As a congregational rabbi, I can safely say that none of the sermons I have delivered over the last 30 years have made international headlines. I’m quite sure that’s true of the vast majority of my colleagues as well. But last Shabbat in Jerusalem I heard a devar Torah that became international news.
I had decided to attend services at the Ramban Synagogue, a modern Orthodox community led by Rabbi Benny Lau. Rabbi Lau comes from an illustrious family – he is the first cousin of current Ashkenazic Chief Rabbi David Lau, the nephew of former chief rabbi Yisrael Meir Lau, the son of the late diplomat Naphtali Lau-Lavie, who was an aide to Shimon Peres, Yitzhak Shamir and Moshe Dayan, and the brother of Rabbi Amichai Lau-Lavie, an innovative rabbi in New York.
After the Torah was returned to the Ark, Rabbi Lau stepped up to the podium. He began by noting that he is normally strict about not introducing politics into his pulpit. But, he said, the recent news demanded that he make an exception this time. He was referring to the decision by the Bayit Yehudi (“Jewish Home”) party to run together with the Otzma Yehudit (“Jewish Power”) party, the modern incarnation of Rabbi Meir Kahane’s notorious Kach party, in the upcoming Israeli elections. The merger, as has been widely reported, was spearheaded by Israeli Prime Minister Benjamin Netanyahu in a bid to bolster his coalition partners.
READ: CANADIANS BLAST ISRAELI FAR-RIGHT POLITICAL ALLIANCE
Rabbi Lau explained that he felt it was important for him to speak out because the legitimization of racism is happening within the religious Zionist camp, which he considers his ideological home. He argued that the Nuremberg Laws line up exactly with the kind of measures that Otzma Yehudit is advocating for Israel, and indicated that he would spend the final weeks before the election strenuously fighting the inclusion of Otzma Yehudit in the next Knesset. If the synagogue objected to his very public political activity, Rabbi Lau continued, he was willing to step down from his position immediately.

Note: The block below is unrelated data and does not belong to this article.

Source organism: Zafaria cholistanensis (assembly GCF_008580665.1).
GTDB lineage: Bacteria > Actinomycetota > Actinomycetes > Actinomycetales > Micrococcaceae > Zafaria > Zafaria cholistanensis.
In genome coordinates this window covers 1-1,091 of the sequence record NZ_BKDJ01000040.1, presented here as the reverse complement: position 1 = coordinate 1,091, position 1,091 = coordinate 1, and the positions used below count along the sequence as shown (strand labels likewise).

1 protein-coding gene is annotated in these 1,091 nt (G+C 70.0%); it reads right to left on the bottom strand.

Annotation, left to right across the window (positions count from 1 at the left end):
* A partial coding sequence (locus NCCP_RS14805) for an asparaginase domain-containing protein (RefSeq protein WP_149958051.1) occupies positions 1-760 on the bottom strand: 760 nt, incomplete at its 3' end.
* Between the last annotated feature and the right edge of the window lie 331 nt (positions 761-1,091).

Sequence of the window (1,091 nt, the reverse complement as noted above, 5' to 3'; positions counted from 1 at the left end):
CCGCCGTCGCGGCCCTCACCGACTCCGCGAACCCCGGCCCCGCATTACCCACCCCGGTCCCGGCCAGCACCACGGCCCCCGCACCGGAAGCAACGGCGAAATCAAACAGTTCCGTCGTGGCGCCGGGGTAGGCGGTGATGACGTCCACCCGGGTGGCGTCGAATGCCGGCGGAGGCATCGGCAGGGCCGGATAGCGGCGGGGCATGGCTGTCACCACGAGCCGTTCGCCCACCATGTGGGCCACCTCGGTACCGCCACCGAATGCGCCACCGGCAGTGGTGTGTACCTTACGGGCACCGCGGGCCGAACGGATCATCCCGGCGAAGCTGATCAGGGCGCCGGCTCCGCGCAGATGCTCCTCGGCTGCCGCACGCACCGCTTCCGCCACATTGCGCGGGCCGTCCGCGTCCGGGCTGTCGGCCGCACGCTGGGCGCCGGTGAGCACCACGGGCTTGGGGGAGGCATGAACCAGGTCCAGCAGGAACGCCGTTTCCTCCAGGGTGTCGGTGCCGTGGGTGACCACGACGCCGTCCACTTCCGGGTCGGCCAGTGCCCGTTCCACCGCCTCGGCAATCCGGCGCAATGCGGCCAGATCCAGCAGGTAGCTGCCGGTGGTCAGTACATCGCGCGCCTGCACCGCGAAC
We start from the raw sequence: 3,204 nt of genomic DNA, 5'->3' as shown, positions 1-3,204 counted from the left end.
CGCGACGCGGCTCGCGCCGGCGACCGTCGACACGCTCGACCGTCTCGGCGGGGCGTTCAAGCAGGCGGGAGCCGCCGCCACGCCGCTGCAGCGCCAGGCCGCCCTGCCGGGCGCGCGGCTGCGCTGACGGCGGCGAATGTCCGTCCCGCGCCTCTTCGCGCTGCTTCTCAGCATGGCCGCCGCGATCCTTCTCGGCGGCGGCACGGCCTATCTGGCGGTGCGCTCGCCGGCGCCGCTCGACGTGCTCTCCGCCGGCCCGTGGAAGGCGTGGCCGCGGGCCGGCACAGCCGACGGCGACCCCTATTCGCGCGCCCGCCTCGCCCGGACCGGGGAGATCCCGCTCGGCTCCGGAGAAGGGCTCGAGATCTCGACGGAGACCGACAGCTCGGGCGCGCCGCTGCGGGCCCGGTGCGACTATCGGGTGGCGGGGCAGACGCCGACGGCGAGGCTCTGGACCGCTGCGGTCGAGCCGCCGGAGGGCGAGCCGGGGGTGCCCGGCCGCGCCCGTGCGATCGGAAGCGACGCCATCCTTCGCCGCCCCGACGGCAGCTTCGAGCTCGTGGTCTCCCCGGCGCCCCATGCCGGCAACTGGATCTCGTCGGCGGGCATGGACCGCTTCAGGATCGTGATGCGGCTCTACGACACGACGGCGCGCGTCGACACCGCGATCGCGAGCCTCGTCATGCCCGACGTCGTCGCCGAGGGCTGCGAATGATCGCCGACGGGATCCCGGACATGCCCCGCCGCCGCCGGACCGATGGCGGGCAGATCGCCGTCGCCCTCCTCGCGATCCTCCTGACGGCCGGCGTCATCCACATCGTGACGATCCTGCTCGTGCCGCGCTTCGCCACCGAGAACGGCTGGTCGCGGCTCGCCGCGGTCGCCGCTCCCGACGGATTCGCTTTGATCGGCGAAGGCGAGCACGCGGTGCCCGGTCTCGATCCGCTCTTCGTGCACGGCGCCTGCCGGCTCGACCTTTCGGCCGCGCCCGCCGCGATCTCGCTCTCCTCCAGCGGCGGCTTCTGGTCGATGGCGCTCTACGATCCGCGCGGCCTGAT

Not surprisingly, Rabbi Lau’s sermon created quite a stir in the congregation. Several people sitting near me were clearly upset. During the announcements at the end of services, the synagogue’s president thanked the rabbi for his words – leading to another round of disapproval from the men beside me. (It was noted by one gentleman that Rabbi Lau is stepping down from the pulpit this coming summer – and that he wouldn’t have had the nerve to say what he did if he was planning on staying with the shul.) By contrast, I was very moved to be present for that moment. As a supporter of a democratic, tolerant, and progressive Jewish state, to witness this “declaration of war” against racism, this reaffirmation of a line that should not be crossed, felt historic and filled me with hope.
Rabbi Lau’s public stance also led me to reconsider my own approach to the role of congregational rabbi. I generally refrain from speaking about politics from the pulpit, on the basis that my congregation is diverse and I want as many people as possible to feel included and affirmed –and also because I feel that my job is to teach fundamental Torah values as I see them and allow members of my congregation to themselves figure out how to apply those values to the political issues of the day. I know that many of my colleagues take a different approach, regularly speaking out in shul about their views on the political issues of the day, but that has never been my way.
But Rabbi Lau’s decision to do what he did makes me question what I would do in such a circumstance. What issues and under what circumstances – and at what cost to myself and to my community – might compel me to take a divisive public stand as a rabbi?
I applaud Rabbi Lau for speaking the way he did. I hope that his words and actions will provoke an important conversation within religious Zionism and ultimately a reaffirmed rejection of Kahanism. And at the same time, I hope never to face a similarly excruciating choice between conscience and career.